The big Amazon news of the day is the company's sudden release of six new devices: four Kindle Fire tablets and two Kindle e-readers. Slate technology writer Will Oremus tried them all and reports that "each is either a successor or a variation on some device that has come before" and "not one is revolutionary."
On the other hand, a quieter announcement involving Amazon on Wednesday might come closer to qualifying as revolutionary. Bango, a mobile payments company, said yesterday that it is working with Amazon and wireless carrier Telefónica Deutschland to let customers in Germany on Telefónica's O2 network pay for digital items such as e-books, music, and in-app purchases in their monthly phone bill starting next year.
This payment model is known as "carrier billing" and, according to Re/code, is common in emerging markets, where millions of people who own smartphones do not have credit cards. At the same time, Re/code notes that carrier billing is "gaining momentum" in Europe and other developed regions. Bango a month ago said that it was working with Deutsche Telekom to offer the same service across a variety of app and content stores, including BlackBerry World and Facebook.
Carrier billing is one of several systems vying to partly or entirely replace credit and debit cards. The new iPhone 6 and 6 Plus come equipped with Apple Pay, the company's stab at creating a global transactions empire. Google in March redoubled efforts to push Google Wallet and apps like Venmo are already well adopted among many smartphone users. What's interesting about carrier billing and other forms of mobile payments is the underlying assumption that access to smartphones will at some point exceed access to credit and debit cards.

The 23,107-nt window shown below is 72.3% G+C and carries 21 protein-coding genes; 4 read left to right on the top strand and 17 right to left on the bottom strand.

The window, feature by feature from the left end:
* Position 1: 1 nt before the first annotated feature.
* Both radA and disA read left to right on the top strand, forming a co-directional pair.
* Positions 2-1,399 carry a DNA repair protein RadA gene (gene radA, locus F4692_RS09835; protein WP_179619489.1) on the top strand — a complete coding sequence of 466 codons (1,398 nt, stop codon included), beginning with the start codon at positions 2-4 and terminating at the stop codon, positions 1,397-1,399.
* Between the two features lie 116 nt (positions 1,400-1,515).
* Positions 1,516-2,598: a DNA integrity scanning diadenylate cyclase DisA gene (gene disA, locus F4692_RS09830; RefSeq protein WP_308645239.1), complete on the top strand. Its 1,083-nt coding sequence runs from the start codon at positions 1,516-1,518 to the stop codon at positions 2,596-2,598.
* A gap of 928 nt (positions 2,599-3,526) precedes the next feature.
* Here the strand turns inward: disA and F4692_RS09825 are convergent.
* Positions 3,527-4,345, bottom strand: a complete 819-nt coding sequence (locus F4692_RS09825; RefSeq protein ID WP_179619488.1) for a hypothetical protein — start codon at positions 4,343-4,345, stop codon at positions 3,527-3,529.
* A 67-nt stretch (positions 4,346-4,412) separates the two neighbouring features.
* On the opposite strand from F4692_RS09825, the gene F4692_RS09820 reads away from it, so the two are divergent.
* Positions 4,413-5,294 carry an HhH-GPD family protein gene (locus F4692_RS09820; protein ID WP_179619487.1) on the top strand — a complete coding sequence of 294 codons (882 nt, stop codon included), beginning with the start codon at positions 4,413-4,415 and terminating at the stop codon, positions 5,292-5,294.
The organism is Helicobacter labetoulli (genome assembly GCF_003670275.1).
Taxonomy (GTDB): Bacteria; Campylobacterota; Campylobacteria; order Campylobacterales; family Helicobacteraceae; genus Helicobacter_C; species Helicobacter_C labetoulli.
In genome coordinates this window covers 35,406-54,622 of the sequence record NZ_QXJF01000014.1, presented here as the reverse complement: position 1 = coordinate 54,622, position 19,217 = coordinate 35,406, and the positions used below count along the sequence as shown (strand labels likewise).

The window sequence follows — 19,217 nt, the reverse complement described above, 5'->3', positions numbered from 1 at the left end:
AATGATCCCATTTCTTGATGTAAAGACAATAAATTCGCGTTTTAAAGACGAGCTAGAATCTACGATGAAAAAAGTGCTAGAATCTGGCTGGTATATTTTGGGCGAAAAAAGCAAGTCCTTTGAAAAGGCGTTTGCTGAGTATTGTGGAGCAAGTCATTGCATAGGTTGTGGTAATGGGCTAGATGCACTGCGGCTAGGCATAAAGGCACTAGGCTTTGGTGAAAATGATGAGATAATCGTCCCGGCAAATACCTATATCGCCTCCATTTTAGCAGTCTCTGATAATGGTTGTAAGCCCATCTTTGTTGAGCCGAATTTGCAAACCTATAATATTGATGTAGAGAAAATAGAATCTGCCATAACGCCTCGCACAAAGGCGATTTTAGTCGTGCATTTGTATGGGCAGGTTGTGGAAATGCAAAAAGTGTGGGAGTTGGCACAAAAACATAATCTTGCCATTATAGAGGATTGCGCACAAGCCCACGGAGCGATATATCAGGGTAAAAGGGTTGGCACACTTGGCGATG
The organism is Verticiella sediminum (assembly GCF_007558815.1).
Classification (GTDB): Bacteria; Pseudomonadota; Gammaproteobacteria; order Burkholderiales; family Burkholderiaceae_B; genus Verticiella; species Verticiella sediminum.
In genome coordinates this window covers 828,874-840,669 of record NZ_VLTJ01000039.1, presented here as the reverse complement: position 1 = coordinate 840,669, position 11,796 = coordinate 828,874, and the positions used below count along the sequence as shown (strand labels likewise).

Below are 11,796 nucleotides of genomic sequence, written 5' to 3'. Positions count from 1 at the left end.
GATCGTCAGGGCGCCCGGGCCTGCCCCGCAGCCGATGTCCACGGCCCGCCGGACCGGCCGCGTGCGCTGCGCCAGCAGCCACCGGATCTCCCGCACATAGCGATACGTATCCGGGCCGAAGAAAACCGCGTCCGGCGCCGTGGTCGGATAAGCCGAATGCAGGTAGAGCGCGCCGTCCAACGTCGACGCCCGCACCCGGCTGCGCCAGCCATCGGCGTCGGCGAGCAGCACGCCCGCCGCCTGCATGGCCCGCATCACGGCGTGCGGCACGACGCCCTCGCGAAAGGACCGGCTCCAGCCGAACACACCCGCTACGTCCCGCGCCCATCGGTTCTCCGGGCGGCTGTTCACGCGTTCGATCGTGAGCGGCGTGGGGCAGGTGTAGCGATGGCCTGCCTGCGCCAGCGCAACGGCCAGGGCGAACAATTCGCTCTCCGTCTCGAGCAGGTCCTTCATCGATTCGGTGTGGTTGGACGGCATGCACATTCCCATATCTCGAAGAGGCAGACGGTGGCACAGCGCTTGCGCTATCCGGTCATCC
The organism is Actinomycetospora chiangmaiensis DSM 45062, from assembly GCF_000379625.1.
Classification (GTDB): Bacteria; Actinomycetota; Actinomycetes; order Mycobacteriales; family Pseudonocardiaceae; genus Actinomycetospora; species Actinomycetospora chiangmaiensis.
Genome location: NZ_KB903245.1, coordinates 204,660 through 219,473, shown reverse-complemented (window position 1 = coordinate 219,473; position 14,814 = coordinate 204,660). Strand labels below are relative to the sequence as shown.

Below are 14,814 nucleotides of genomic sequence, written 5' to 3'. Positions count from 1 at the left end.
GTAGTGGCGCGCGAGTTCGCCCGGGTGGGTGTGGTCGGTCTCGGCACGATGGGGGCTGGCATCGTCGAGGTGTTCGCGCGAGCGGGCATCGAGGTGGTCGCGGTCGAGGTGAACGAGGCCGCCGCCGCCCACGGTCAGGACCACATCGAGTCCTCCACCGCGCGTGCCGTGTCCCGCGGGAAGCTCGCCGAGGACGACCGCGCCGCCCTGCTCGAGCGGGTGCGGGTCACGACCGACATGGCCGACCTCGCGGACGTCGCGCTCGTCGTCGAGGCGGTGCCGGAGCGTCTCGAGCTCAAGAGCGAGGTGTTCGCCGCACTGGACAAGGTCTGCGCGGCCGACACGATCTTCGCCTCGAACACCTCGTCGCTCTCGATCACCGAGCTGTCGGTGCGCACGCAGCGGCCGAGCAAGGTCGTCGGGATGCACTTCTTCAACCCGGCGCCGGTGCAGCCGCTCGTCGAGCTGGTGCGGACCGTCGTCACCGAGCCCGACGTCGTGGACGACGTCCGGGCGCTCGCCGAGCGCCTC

In 2011, Farhad Manjoo dismissed the notion of universal mobile access as impractical, writing in Slate, "If we're looking for a payment method that everyone can use, we ought to choose something that everyone carries with them. You know what that isn't? A smartphone." But the growing popularity of carrier billing in emerging markets would seem to suggest otherwise. (A better point from that same piece: "Perhaps we should avoid it for security reasons. If someone steals your wallet but not your phone, at least you can call the police and your bank to report the crime. What do you do if your wallet is your phone—call them with your wallet?")
As things stand, carrier billing still represents a small subset of mobile purchases. According to online data site Statista, charges to a phone bill in 2013 made up just 4.4 percent of mobile payments in the U.S. Credit and debit cards facilitated the vast majority of those transactions, at a combined 95 percent. Carrier billing is also limited—at least in the form described by Bango for Amazon—to being used for a relatively narrow type of purchase (digital goods).
That said, in 2013 there were an estimated 245 million people worldwide making mobile payments with an estimated global transaction volume of $235 billion. Statista projects those figures will grow to 450 million global users doing $721 billion in transactions by 2017. And just because carrier billing is currently constrained to digital purchases doesn't mean it will stay that way forever. It does sound dangerously convenient for consumers—and enticingly lucrative for retailers—to have phone charges and other purchases all appear in the same monthly bill.